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Novel Approaches for Cancer Immunotherapy


In the area of cancer immunotherapy, we have developed a number of models that allow us to test the feasibility of using the immune system to fight cancer. We showed that gene therapy could be used safely and had potential to increase disease-free survival or remission times in naturally occurring melanoma of pet dogs (see Figure 1). This is the first step to develop new treatments that will help not only dogs, but also people with incurable cancers. We have extended these studies both into the realms of basic mechanisms and clinical development in a new trial to treat dogs with bone cancer.

We also have studied mechanisms that influence the immune response to tumors. A major obstacle of cancer immunotherapy is the fact that tumor cells are recognized as “self” by cells of the immune system. Various mechanisms contribute to maintain tolerance to self. In the periphery, cells receive MHC signals that support survival and can promote activation. Hence, this potentially dangerous situation is overcome by an active process of negative regulation that is enforced by MHC tuning, as well as by transcription factors such as LKLF, Tob, and NFATc2. We are working to define how to use immune effector cells in various settings to improve the outcome for cancer patients.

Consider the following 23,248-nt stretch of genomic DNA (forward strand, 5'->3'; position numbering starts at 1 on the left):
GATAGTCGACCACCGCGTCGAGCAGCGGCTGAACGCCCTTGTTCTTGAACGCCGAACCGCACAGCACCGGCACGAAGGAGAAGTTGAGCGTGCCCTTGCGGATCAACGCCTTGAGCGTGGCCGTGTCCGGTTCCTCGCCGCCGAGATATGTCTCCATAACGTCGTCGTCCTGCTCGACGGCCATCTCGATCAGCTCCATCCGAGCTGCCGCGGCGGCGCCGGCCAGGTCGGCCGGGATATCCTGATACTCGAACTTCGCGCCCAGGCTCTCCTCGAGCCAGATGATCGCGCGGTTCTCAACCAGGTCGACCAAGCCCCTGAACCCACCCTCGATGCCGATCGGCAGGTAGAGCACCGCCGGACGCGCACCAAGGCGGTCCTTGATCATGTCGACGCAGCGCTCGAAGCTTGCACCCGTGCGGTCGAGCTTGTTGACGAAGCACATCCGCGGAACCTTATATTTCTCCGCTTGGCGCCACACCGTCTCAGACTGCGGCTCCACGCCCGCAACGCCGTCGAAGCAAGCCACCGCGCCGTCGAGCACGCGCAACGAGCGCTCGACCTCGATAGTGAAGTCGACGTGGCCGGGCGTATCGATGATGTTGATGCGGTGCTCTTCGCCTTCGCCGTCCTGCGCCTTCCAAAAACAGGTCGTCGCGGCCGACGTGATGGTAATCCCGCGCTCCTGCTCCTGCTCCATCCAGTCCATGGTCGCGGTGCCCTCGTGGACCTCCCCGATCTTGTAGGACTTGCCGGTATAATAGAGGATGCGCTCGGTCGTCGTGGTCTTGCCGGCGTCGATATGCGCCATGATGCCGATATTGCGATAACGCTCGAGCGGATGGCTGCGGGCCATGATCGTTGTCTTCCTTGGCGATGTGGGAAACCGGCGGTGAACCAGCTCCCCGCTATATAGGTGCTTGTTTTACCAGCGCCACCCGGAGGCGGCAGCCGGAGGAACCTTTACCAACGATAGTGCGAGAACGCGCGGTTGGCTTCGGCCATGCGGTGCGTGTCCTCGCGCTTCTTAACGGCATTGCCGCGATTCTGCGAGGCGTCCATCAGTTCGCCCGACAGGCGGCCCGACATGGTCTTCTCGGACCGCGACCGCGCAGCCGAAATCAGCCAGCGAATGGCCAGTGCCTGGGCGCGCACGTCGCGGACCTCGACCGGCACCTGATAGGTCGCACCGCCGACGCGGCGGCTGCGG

Figure 1. Effect of FasL gene therapy in a dog with oral melanoma. (Left) Dog #2 from a clinical trial at presentation after the tumor was surgically de-bulked, and a mass measuring 19 mm x 14 mm x 1 mm was left for administration of gene therapy. (Right) The same dog 7 days after FasL gene therapy, when the tumor measured 14 mm x 8 mm x 1 mm. The dog was subsequently treated with surgery (hemi-mandibulectomy) and radiation therapy. He eventually died from causes unrelated to his tumor. From Bianco et al, Cancer Gene Therapy 10:726, 2003.